using poor mans AR

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ItsaboutROI
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using poor mans AR

Post by ItsaboutROI » October 10th, 2019, 6:31 pm

Please forgive me if the answer to this question is somewhere in the forum. If it is maybe someone can tell me where to look?
question:
Reading hoke's book we are supposed to dissolve the base metals with nitric acid. If we are using poor mans AR how do we dissolve the base metals then? Since we have no nitric acid?

Refining Rick
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Re: using poor mans AR

Post by Refining Rick » October 10th, 2019, 6:44 pm

In basic terms. The nitrate you use (potassium/sodium) "creates" nitric in solution. This creates A/R and it dissolves most everything.
You can make nitric acid from your nitrate salt and sulfuric acid to use to remove base metals. Just search the forum for instructions.
"The time has come," the Walrus said,"To talk of many things. Of acids and chips and sulfamic. Of precipitants and PMGs. And why A/R is boiling hot. And whether nitric dioxide has wings."

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FrugalRefiner
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Re: using poor mans AR

Post by FrugalRefiner » October 10th, 2019, 7:08 pm

ItsaboutROI wrote:
October 10th, 2019, 6:31 pm
Reading hoke's book we are supposed to dissolve the base metals with nitric acid. If we are using poor mans AR how do we dissolve the base metals then? Since we have no nitric acid?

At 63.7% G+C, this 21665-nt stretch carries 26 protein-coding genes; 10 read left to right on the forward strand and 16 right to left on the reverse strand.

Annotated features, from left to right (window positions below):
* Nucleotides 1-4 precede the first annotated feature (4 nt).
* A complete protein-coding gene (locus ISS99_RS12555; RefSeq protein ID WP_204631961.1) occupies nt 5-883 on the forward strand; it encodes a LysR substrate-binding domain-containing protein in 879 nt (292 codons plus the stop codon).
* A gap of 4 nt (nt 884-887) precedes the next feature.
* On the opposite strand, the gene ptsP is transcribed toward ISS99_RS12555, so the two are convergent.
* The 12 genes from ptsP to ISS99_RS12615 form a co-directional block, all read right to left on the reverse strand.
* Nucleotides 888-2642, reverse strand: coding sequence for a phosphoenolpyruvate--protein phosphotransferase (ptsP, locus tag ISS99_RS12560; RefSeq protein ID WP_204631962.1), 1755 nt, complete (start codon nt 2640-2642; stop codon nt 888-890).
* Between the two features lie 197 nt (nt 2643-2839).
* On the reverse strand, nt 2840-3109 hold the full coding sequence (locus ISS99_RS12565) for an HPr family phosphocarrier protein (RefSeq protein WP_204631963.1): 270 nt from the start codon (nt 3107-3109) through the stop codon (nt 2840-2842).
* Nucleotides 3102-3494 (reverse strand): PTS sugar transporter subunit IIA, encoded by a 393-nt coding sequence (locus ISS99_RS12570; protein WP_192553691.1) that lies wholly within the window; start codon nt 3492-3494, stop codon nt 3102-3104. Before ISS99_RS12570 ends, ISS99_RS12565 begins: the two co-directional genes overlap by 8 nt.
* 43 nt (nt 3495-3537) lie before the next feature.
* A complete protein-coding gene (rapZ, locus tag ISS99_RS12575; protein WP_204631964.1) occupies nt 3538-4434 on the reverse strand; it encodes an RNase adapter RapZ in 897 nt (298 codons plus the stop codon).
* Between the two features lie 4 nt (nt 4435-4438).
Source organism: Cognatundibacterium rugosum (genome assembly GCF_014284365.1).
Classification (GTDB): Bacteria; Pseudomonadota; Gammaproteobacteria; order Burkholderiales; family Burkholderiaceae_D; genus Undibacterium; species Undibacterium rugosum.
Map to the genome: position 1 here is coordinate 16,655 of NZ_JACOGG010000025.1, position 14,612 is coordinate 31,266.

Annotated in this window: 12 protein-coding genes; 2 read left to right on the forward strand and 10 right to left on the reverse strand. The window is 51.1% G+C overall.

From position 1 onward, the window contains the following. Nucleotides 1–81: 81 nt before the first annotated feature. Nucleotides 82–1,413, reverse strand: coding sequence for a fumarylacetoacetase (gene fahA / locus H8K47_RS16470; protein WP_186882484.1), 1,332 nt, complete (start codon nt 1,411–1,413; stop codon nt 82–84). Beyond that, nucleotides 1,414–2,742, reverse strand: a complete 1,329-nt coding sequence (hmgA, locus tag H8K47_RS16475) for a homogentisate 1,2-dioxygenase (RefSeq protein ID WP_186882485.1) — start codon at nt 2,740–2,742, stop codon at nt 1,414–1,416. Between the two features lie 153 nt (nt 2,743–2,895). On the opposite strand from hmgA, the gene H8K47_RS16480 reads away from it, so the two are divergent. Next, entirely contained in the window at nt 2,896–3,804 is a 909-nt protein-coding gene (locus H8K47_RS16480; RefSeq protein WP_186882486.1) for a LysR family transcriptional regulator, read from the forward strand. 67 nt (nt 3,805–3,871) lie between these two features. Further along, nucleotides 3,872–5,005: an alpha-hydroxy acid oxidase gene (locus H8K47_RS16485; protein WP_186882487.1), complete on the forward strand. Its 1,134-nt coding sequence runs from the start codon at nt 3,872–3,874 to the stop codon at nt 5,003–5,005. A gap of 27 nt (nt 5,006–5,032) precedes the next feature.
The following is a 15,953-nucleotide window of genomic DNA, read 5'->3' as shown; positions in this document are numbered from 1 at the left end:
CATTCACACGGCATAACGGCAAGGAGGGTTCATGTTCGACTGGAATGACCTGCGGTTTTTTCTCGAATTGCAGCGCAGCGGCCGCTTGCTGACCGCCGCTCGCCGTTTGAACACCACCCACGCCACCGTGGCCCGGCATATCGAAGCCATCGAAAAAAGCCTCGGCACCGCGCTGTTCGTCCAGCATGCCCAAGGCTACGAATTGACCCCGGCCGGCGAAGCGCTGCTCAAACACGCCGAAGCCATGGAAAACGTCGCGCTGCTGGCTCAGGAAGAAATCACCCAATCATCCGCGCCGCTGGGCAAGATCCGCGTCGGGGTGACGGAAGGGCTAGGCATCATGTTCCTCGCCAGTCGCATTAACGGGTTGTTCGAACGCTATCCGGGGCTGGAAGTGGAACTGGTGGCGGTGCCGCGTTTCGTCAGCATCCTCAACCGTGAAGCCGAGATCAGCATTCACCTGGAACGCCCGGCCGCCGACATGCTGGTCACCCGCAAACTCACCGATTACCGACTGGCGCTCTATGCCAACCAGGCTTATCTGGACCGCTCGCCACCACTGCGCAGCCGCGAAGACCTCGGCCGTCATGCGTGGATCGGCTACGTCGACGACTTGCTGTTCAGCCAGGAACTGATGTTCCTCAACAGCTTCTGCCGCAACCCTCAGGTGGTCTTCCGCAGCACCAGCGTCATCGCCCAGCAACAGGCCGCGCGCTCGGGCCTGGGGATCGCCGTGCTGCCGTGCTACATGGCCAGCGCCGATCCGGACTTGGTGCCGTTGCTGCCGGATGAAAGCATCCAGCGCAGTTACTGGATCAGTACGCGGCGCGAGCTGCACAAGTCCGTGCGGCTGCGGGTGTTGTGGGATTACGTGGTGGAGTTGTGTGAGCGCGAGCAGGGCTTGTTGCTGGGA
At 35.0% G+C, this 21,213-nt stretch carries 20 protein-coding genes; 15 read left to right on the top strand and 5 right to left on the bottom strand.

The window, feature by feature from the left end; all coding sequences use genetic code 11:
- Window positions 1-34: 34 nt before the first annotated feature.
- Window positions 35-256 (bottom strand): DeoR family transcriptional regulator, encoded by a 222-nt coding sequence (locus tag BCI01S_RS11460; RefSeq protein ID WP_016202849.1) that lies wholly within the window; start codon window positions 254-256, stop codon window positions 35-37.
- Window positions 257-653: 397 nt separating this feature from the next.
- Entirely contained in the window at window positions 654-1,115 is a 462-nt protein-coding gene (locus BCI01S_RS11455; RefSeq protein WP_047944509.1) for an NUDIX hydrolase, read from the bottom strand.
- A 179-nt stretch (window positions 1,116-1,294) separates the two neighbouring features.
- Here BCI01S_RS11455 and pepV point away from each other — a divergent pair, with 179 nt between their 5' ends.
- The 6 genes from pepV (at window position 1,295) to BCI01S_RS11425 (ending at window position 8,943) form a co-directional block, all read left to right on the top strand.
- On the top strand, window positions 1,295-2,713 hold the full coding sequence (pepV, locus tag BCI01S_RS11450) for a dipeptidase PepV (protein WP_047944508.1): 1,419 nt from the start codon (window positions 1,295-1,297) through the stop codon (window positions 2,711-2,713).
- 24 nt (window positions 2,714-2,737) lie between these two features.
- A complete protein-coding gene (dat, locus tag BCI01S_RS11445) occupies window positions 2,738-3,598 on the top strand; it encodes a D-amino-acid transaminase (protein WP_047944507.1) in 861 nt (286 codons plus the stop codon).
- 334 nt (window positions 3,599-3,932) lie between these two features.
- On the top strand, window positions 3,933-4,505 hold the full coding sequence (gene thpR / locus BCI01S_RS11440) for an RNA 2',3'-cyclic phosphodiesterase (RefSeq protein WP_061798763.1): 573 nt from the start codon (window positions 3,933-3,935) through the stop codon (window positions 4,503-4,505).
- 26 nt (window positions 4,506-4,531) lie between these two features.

ROI, there is a way of using poor man's AR to dissolve base metals before dissolving our values.. sort of...

To make a very simple example, let's assume we have some "stuff". If we add a bucket full of AR we'll dissolve everything and have a mess.

But if we add a little AR, we'll dissolve a bit of everything, but as the acid is consumed, any values will cement out on any remaining metallic base metals. We can decant the spent acids, now saturated with base metals, and send them through our waste treatment circuit.

Now we can add more AR, and repeat the process as needed till we reach the point when the solution tests positive for values, indicating that there are no more base metals remaining. Then dissolve what's left and proceed as usual.

Dave
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ItsaboutROI
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Re: using poor mans AR

Post by ItsaboutROI » October 12th, 2019, 8:02 pm